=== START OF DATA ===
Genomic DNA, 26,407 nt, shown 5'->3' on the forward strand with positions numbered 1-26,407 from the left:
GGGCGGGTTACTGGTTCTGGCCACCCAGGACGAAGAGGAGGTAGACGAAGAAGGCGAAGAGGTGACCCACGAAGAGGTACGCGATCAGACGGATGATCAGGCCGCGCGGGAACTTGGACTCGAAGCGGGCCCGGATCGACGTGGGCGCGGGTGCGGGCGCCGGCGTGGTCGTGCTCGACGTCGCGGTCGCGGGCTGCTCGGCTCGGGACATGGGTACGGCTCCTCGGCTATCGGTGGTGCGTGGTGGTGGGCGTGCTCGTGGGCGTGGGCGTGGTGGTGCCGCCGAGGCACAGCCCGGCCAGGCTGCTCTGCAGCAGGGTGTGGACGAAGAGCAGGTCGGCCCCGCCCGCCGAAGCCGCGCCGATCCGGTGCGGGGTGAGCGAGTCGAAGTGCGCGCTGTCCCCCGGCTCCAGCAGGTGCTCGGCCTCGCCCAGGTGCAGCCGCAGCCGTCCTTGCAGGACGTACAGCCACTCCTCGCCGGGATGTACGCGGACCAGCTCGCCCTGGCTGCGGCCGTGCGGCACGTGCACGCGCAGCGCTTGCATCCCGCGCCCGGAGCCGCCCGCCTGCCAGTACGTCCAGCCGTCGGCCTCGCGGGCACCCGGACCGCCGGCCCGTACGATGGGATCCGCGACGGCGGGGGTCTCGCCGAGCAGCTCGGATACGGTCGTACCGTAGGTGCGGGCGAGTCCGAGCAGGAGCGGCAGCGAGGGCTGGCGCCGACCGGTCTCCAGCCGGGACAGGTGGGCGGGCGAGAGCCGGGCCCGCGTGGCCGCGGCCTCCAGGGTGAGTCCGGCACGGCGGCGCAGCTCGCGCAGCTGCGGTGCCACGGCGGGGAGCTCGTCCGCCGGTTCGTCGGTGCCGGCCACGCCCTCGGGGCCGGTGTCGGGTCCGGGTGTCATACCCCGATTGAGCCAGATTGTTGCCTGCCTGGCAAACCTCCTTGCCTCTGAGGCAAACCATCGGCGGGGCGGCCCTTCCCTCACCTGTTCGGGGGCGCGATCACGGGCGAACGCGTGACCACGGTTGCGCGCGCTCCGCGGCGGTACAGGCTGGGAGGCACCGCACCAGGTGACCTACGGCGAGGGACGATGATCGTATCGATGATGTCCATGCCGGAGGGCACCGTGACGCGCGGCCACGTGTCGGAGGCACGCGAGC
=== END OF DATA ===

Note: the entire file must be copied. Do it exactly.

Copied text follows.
Genomic DNA, 26,407 nt, shown 5'->3' on the forward strand with positions numbered 1-26,407 from the left:
GGGCGGGTTACTGGTTCTGGCCACCCAGGACGAAGAGGAGGTAGACGAAGAAGGCGAAGAGGTGACCCACGAAGAGGTACGCGATCAGACGGATGATCAGGCCGCGCGGGAACTTGGACTCGAAGCGGGCCCGGATCGACGTGGGCGCGGGTGCGGGCGCCGGCGTGGTCGTGCTCGACGTCGCGGTCGCGGGCTGCTCGGCTCGGGACATGGGTACGGCTCCTCGGCTATCGGTGGTGCGTGGTGGTGGGCGTGCTCGTGGGCGTGGGCGTGGTGGTGCCGCCGAGGCACAGCCCGGCCAGGCTGCTCTGCAGCAGGGTGTGGACGAAGAGCAGGTCGGCCCCGCCCGCCGAAGCCGCGCCGATCCGGTGCGGGGTGAGCGAGTCGAAGTGCGCGCTGTCCCCCGGCTCCAGCAGGTGCTCGGCCTCGCCCAGGTGCAGCCGCAGCCGTCCTTGCAGGACGTACAGCCACTCCTCGCCGGGATGTACGCGGACCAGCTCGCCCTGGCTGCGGCCGTGCGGCACGTGCACGCGCAGCGCTTGCATCCCGCGCCCGGAGCCGCCCGCCTGCCAGTACGTCCAGCCGTCGGCCTCGCGGGCACCCGGACCGCCGGCCCGTACGATGGGATCCGCGACGGCGGGGGTCTCGCCGAGCAGCTCGGATACGGTCGTACCGTAGGTGCGGGCGAGTCCGAGCAGGAGCGGCAGCGAGGGCTGGCGCCGACCGGTCTCCAGCCGGGACAGGTGGGCGGGCGAGAGCCGGGCCCGCGTGGCCGCGGCCTCCAGGGTGAGTCCGGCACGGCGGCGCAGCTCGCGCAGCTGCGGTGCCACGGCGGGGAGCTCGTCCGCCGGTTCGTCGGTGCCGGCCACGCCCTCGGGGCCGGTGTCGGGTCCGGGTGTCATACCCCGATTGAGCCAGATTGTTGCCTGCCTGGCAAACCTCCTTGCCTCTGAGGCAAACCATCGGCGGGGCGGCCCTTCCCTCACCTGTTCGGGGGCGCGATCACGGGCGAACGCGTGACCACGGTTGCGCGCGCTCCGCGGCGGTACAGGCTGGGAGGCACCGCACCAGGTGACCTACGGCGAGGGACGATGATCGTATCGATGATGTCCATGCCGGAGGGCACCGTGACGCGCGGCCACGTGTCGGAGGCACGCGAGC